05
Oct

Once thought to be a goner, Stanley Black & Decker continues to grow in Greater Baltimore

Stanley Black & Decker executive Allison Nicolaidis stood proudly in front of 200 industry insiders on a summer night and proclaimed Baltimore as “the new home of Craftsman.”

It was a bold statement from Nicolaidis, who heads marketing for Stanley Black & Decker’s Towson-based power tools and storage division. But the tool giant has clearly backed up her assertion. It remains one of Maryland’s economic heavyweights despite the 2010 acquisition that moved Black & Decker’s headquarters out of state to Stanley Works’ Connecticut hometown.

Black & Decker had 1,400 workers in Maryland when it merged with Stanley Works in a $4.5 billion deal. Stanley Black & Decker now has more employees in Maryland — about 2,300 — than it has ever had before. And it’s ramping up to hire hundreds more.

It’s an unusual twist to the story of losing a corporate headquarters, especially a Fortune 500 company. Black & Decker, founded in 1910, seemed destined to become the latest in a long list of Baltimore companies to disappear. Baltimore had already lost USF&G, Alex. Brown & Sons and Mercantile Bankshares in mergers that drained jobs and philanthropic support.

“The concern was that the headquarters was going to Connecticut and that would be the precursor for the rest of the operations leaving,” said Donald C. Fry, CEO of the Greater Baltimore Committee, the region’s business advocacy group. “That has proven to not be the case. It’s good to know they are still committed to the region.”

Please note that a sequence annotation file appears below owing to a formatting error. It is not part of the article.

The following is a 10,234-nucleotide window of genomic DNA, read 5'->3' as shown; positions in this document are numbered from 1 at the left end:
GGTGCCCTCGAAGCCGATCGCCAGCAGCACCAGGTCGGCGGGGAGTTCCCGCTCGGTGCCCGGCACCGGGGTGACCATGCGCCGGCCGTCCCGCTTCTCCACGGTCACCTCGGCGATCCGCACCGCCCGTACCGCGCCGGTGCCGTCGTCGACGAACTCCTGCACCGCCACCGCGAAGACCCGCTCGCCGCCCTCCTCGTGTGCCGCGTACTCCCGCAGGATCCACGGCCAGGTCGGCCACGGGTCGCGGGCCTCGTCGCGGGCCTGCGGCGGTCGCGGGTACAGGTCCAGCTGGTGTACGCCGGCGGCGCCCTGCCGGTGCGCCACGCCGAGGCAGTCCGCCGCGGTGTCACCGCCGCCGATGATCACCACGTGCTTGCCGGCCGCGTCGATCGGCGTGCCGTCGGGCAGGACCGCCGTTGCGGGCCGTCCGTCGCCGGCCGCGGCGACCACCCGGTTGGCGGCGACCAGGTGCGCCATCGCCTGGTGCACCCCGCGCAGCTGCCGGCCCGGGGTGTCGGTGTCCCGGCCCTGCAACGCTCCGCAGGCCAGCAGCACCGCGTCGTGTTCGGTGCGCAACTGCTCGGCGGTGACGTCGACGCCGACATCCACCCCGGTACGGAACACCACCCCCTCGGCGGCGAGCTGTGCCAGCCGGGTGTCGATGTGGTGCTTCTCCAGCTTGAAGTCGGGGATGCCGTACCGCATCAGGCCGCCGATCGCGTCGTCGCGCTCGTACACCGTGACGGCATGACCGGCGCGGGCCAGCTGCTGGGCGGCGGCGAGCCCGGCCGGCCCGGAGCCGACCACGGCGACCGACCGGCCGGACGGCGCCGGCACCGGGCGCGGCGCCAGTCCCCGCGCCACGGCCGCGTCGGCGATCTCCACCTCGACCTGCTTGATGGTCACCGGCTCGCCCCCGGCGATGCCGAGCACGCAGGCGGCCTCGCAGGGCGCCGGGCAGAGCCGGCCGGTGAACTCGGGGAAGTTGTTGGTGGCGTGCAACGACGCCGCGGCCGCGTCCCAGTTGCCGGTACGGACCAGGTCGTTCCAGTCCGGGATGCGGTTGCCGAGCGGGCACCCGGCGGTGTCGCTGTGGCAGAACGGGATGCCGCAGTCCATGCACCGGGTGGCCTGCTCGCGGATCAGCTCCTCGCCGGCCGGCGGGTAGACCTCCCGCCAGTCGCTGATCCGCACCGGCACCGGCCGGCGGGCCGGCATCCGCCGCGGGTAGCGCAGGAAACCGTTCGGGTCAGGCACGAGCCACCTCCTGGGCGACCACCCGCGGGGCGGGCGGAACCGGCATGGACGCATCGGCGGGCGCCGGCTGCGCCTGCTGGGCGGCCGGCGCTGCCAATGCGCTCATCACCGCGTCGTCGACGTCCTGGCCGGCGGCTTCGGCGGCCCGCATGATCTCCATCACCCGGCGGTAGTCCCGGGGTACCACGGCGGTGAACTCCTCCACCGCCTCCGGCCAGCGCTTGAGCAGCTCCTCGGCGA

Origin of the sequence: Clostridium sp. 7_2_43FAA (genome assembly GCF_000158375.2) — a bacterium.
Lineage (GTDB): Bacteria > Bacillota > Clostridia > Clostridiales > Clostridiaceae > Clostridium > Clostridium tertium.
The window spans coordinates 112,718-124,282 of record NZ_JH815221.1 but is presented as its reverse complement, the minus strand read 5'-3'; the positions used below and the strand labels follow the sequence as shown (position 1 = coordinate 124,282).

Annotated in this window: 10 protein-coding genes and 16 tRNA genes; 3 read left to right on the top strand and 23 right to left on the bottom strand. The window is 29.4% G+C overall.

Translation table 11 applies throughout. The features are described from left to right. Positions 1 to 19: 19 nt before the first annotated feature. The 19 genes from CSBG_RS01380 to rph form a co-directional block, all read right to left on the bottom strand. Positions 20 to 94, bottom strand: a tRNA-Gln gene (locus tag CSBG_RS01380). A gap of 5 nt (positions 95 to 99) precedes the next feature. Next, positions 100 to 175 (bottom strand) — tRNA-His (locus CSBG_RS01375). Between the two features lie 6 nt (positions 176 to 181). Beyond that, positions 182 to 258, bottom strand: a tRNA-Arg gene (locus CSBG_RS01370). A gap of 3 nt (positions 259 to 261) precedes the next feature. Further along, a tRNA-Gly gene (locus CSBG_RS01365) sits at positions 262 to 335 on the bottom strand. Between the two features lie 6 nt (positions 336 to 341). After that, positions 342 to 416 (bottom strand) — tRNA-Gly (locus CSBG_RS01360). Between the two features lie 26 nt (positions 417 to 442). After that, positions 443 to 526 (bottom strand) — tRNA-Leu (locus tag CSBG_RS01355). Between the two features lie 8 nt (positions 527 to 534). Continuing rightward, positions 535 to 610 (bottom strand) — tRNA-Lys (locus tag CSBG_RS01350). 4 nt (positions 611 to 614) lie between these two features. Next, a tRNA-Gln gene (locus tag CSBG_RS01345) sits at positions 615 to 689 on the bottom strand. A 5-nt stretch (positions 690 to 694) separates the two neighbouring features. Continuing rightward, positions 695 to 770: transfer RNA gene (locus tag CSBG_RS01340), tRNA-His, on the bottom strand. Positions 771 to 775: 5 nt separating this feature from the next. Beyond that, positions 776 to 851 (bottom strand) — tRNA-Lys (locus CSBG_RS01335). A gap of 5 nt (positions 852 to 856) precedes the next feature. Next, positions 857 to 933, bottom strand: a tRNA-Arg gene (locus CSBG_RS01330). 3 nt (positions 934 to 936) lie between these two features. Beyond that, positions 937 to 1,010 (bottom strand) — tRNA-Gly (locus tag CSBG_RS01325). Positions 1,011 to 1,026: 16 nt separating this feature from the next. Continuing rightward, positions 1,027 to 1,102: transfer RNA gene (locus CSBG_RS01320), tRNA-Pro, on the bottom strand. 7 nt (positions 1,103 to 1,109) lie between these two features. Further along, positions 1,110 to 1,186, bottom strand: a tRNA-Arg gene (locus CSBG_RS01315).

Stephen Subasic, a vice president at Stanley Black & Decker, said Baltimore County is the “epicenter” of the company.

Towson still houses its $9 billion tools and storage business at a 31-acre campus off East Joppa Road. The division accounts for about 70 percent of the company’s total sales.

Revenue is expected to grow massively over the next five years as Stanley Black & Decker aims to reach $22 billion by 2022, up 73 percent from $12.7 billion last year.

To achieve that growth, Stanley Black & Decker is doubling down on Baltimore County. The company invested $8.5 million and plans to create 400 jobs at the Greenleigh at Crossroads development in White Marsh.